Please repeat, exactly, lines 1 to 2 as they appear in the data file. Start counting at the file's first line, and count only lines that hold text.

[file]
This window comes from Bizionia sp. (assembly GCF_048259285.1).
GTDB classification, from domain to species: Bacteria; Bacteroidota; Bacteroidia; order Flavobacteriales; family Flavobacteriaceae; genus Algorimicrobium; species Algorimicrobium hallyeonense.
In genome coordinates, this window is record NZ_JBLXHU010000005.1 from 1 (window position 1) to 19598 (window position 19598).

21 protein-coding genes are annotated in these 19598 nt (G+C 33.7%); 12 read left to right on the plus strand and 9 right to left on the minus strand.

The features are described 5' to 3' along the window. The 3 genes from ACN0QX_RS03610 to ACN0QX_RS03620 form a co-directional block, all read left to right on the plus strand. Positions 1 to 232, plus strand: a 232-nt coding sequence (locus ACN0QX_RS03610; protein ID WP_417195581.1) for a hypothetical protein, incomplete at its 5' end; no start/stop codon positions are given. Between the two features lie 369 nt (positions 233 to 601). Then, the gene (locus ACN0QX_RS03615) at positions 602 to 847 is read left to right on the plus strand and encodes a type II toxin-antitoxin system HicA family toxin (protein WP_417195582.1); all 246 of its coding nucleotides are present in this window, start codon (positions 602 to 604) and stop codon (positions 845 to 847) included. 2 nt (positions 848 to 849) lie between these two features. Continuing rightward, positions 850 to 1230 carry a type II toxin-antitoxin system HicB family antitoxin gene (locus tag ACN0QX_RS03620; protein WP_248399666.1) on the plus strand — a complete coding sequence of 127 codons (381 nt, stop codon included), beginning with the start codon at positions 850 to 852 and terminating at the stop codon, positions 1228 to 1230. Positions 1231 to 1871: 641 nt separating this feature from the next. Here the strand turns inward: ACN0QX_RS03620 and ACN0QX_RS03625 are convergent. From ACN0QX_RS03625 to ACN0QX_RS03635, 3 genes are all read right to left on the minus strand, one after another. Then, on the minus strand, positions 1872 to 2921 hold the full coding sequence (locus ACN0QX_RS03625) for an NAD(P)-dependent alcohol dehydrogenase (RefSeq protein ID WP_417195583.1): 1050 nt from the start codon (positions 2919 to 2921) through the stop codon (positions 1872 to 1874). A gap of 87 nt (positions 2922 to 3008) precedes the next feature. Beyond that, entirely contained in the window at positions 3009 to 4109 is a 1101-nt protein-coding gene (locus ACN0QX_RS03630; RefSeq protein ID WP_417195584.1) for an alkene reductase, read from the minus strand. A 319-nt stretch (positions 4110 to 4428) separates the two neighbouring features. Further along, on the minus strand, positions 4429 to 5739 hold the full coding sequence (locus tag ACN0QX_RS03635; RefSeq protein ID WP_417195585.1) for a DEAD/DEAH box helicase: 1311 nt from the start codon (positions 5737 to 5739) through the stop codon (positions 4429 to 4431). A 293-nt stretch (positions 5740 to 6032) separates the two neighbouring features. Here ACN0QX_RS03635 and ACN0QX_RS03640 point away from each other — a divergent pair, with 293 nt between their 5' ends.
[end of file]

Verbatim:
This window comes from Bizionia sp. (assembly GCF_048259285.1).
GTDB classification, from domain to species: Bacteria; Bacteroidota; Bacteroidia; order Flavobacteriales; family Flavobacteriaceae; genus Algorimicrobium; species Algorimicrobium hallyeonense.